Cancer Battle Gets Personal in 50/50
- Susan Ellingburg Crosswalk.com Contributing Writer
- 2011 30 Sep
Release Date: January 24, 2012
Theatrical Release Date: September 30, 2011
Rating: R (for language throughout, sexual content and drug use)
Genre: Comedy, Drama
Run Time: 99 min.
Director: Jonathan Levine
Cast: Joseph Gordon-Levitt, Seth Rogen, Anna Kendrick, Bryce Dallas Howard, Anjelica Huston, Philip Baker Hall
Adam is a 27-year-old Seattle guy who is anything but a risk-taker. He waits for the walk light before crossing a deserted street. He doesn’t have a driver’s license. He doesn’t smoke. He recycles. So when the nagging pain in his back turns out to be a rare, potentially deadly form of cancer, Adam (naturally) feels incredulous, cheated, and scared.
Based on screenwriter Will Reiser’s own battle with cancer, 50/50 is a funny, heartbreaking look at what happens next. Yes, it really is genuinely funny, despite being a “cancer movie.” The humor isn’t forced, either; it grows organically out of Adam’s situation. Anna Kendrick (Scott Pilgrim vs. The World) in a post-screening interview, said the cast “tried to find the honesty in the story and never played it for laughs.” Though it’s impossible to know for sure, the film does feel like an authentic representation of Reiser’s experience.
It’s also a beautifully understated movie; it doesn’t tell the viewer how to feel. Instead, by walking with Adam through the progression of his illness and seeing the effect it has on those around him, the emotional moments—and there are some—come about naturally.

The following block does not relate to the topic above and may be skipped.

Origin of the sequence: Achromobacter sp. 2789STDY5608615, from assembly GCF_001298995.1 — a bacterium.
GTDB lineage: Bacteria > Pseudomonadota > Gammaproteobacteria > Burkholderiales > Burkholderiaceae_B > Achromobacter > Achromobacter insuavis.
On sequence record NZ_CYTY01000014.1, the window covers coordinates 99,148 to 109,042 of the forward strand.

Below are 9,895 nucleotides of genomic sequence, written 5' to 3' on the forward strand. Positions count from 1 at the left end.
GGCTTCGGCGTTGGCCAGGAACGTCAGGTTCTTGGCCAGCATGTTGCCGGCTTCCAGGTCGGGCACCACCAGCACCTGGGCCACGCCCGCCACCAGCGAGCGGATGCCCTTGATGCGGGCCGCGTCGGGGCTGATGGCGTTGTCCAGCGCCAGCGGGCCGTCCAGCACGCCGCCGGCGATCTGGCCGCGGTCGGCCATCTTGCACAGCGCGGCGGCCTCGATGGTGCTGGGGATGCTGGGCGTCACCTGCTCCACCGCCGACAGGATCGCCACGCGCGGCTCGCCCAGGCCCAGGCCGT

Which makes it all the more unfortunate that so much of the language is so awful. At a rough estimate, fully one quarter of the script’s word count is profanity, with the f-word emerging as the clear favorite. It may well be an accurate representation of the way these characters would speak (and how sad is that?) but it was painful (and eventually tiresome) to listen to. It’s such a shame, because 50/50 is a story worth telling and in many ways it was told very well.
Joseph Gordon-Levitt (Inception) is marvelous as Adam. As his thin, expressive face grows ever more frail he quietly worms his way into our hearts. Seth Rogen (Kung Fu Panda 2), who plays a role based on himself (he’s screenwriter Reiser’s real-life best friend), is believable, if often unpleasant. His character is responsible for most of the profanity and salacious content. (For example, he sees Adam’s cancer as a heaven-sent way to pick up women for casual sex.) He’s as good a friend as he can be, for all that. Therapist-in-training Kate (Anna Kendrick) is as clumsily charming as Adam’s erstwhile girlfriend Rachael (Bryce Dallas Howard, The Help) is needy and annoying. And, not surprisingly, Anjelica Huston (When in Rome) shines in her brief role as Adam’s mother, a woman caught between her husband’s Alzheimer’s and her son’s devastating disease.
The language, the sex (often graphically discussed, once displayed), and the drug use—apparently medical marijuana is one of the perks of cancer in Seattle, and not only for the patient—make it difficult or impossible to recommend this movie. That’s a shame. It’s emotionally honest, genuinely heartbreaking, and a story that needs to be told.
- Drugs/Alcohol: Medicinal marijuana is heavily used throughout, and not just by those with medical conditions. Drinking—at home, in a bar, at parties—and drunkenness.
- Language/Profanity: At a guess, about a quarter of the dialogue is profanity. The f-word is the majority of that, but sh--, da--, he--, a--hole
- Sex/Nudity: Sex is a major topic of (graphic and profane) conversation; characters are shown in the act and sharing a bed (or couch), scantily clad, afterward; moderately discreet male and female nudity (no genitalia shown).
- Violence: Emotional breakdowns and a violent destruction of a painting (a very satisfying scene, it must be said).